3

Julie Tippetts: Didn't You Used To Be Julie Driscoll?

Duncan Heining By

Sign in to view read count
"There's so much to listen to these days on YouTube and other sites. If you want to listen to Balinese music or very 'out' music or whatever, it's easy. But if you switch on the radio, you only hear certain areas of music. That is what is familiar. BBC Radio 3 is the exception. But then I think of the work we did at Dartington—Keith for twenty-five years, me for twenty—taking workshops and doing improvisations. We would do an improvisation concert during the summer school. Over the years, people would get used to the way we worked together. They would come up to us and say, 'It's much easier listening to it now. You're getting more melodic." (laughing) But they said the same thing last year. What is happening is that they are becoming familiar with the language and landscape and realising—perhaps not even consciously—that it isn't just a lot of noise they cannot relate to."

I am tempted to describe Serpentine as 'alternative rock.' No narrative this time but there is a strong lyrical theme or series of themes that run through the songs. Martin Archer's musical eclecticism is illustrated by the use of elements from records by artists as different as Red Hot Chilli Peppers, Sugar Minott and Colin Blunstone. But then Tippetts' career has been nothing if not eclectic.

"River" opens the set with swirling keyboards, electronics, slide guitar and percussion with Tippetts' voice located in the centre of the mix. Peter Fairclough's drums lend a sense of urgency on "Crocodile" behind Tippetts' incantational vocals, which are punctuated by guitar and woodwinds. "Entry of the Scarabs" is another fantastic collage of dub reggae and with Archer's saxophone emphasising this collision of genres. Tippetts' voice again resonates as much from within the mix as over it and this one of her most powerful performances on a very assured record. "Subside" offers another excellent illustration of Archer's abilities as a musical collagist, again using dub and echo to remarkable effect with penetrating interventions from Gary Houghton on guitar. The setting fits both the lyric and Tippetts' vocal perfectly, enhancing the neither waking nor sleeping quality of the piece.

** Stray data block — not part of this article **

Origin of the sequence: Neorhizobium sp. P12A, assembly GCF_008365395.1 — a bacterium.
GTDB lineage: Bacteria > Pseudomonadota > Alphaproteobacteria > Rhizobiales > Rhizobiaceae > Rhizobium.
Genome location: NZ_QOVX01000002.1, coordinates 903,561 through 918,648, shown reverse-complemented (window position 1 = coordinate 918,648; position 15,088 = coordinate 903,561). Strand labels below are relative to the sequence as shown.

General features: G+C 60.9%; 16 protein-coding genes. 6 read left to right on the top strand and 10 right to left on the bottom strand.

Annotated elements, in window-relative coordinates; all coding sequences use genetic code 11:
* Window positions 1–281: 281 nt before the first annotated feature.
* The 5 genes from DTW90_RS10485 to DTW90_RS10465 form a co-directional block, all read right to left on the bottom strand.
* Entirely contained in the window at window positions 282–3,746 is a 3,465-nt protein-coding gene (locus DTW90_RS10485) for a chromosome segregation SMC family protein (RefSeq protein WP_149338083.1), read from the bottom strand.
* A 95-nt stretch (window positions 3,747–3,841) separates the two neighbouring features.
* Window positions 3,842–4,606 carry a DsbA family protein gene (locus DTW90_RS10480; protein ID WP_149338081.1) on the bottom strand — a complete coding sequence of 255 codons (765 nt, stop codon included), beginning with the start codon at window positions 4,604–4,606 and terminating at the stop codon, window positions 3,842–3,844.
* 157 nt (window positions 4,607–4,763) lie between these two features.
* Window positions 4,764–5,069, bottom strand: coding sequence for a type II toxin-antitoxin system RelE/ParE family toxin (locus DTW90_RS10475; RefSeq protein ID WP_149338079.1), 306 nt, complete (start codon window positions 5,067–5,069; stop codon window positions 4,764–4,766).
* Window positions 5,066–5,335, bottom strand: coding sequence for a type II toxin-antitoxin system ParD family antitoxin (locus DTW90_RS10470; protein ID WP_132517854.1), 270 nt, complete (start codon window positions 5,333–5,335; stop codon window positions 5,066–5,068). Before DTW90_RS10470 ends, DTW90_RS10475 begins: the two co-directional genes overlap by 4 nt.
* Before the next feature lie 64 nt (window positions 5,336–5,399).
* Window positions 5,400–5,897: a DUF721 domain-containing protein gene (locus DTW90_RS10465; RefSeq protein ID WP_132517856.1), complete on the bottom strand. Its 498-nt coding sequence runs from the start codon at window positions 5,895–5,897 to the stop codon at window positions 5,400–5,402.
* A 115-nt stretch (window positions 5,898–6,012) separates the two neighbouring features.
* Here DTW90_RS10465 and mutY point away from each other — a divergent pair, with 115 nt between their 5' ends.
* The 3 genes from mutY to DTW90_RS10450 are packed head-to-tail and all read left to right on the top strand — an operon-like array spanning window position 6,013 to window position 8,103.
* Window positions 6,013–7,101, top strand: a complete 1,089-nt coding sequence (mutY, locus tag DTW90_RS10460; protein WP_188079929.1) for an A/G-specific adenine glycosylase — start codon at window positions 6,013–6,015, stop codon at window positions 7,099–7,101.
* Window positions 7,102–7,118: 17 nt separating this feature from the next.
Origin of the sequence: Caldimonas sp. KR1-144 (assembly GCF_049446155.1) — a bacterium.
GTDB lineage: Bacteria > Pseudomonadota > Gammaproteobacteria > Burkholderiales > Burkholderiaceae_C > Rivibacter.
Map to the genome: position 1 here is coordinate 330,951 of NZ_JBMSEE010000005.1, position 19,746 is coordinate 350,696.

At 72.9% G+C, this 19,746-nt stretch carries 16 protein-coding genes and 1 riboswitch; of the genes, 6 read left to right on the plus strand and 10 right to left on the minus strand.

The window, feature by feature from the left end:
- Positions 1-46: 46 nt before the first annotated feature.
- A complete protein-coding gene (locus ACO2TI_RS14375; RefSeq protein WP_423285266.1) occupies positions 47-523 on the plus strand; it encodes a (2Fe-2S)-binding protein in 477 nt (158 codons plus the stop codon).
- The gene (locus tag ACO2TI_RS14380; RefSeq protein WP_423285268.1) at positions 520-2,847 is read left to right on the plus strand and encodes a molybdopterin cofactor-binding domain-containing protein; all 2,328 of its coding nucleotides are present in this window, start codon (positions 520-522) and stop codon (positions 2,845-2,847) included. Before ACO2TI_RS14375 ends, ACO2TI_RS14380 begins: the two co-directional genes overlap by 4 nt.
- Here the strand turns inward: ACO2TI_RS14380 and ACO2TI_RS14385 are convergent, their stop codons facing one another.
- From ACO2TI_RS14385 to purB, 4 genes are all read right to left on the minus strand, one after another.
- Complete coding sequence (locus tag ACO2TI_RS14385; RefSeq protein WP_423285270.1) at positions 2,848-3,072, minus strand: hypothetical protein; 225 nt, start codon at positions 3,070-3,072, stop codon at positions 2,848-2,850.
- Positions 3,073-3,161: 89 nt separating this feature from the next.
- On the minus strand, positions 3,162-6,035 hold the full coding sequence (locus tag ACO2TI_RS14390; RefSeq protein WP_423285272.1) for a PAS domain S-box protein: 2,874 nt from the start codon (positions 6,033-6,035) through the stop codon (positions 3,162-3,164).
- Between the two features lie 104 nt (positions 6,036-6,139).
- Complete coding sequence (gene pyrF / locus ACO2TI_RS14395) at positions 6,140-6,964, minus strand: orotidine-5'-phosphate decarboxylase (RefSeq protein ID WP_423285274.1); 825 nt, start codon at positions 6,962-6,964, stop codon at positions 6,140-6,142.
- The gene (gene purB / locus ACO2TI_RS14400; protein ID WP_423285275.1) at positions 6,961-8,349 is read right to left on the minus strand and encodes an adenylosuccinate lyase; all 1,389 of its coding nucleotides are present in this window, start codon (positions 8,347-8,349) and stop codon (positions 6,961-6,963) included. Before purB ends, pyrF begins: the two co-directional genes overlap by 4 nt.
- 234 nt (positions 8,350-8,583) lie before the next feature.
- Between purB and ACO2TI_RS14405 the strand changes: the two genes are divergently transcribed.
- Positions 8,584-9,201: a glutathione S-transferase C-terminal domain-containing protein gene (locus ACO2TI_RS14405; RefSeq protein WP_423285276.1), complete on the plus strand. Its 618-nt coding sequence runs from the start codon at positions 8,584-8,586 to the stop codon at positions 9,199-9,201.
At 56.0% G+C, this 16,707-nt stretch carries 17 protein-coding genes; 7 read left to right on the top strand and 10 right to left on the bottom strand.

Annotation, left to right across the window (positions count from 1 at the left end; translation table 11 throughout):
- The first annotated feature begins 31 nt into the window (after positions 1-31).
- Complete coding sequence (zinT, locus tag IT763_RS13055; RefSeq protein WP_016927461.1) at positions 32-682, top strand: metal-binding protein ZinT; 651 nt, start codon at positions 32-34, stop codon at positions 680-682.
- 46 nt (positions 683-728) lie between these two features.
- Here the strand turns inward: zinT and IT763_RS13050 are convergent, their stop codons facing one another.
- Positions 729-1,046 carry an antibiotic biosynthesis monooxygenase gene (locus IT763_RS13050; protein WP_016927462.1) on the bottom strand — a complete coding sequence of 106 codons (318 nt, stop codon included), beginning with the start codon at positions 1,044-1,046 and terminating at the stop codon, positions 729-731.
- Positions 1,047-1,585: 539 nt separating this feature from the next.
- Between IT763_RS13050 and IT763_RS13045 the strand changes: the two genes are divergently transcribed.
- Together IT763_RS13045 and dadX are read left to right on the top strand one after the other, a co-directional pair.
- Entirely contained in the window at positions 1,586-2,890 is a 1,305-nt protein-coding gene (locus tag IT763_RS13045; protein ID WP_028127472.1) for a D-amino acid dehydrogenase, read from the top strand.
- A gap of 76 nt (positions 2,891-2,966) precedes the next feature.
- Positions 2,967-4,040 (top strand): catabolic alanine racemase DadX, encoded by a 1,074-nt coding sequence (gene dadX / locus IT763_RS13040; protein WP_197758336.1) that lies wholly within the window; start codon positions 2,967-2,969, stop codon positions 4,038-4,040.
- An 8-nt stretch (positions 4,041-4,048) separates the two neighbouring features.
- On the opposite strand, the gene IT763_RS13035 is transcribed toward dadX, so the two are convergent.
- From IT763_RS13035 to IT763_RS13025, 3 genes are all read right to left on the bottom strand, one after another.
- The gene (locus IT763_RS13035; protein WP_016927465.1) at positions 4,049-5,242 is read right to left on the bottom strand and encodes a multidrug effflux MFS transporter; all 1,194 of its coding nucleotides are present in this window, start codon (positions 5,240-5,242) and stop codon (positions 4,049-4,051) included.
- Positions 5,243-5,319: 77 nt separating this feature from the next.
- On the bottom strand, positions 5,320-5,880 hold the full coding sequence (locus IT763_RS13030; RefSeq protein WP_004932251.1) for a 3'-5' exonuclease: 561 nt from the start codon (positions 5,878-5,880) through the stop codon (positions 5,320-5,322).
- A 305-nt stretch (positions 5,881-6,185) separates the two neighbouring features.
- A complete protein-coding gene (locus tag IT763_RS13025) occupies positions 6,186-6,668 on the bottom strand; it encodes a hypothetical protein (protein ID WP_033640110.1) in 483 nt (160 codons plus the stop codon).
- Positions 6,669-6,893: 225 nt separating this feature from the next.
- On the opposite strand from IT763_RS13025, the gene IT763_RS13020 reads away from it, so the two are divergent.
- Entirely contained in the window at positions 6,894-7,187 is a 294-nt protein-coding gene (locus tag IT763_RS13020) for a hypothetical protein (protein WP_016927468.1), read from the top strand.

Many of the songs on Serpentine were inspired by the music Archer had sent her, while others made use of pre-existing poems. However, Tippetts' lyrics also continues the record's title as a metaphor on several tracks, for example "Crocodile," "River," the eerie "Squamata Dance" and "Entry of the Scarabs," "Crocodile Tears," "Snake Bite" and "River." However, the snake/reptile metaphor itself extends into several references to skin as a protective layer. What emerges from such considerations is that Tippetts' literary concern on Serpentine is with vulnerability and emotional and physical security. "Snake Bite" is perhaps the most challenging in terms of its lyrical content, as Tippetts notes, "It's very obscure or oblique but it's a revenge thing after a gang rape." Here, Tippetts is confronting both the horror and brutality of this violent act but also how such atrocities breed fresh violence and cruelty.

But the process by which Tippetts realises these concerns is painstaking, as she explains, "Many of the lyrics I put to Martin's work are worked out almost line by line, second by second. It is really worked out—not improvised. It's just an amazing way to compose and I don't know anyone else who works in that way."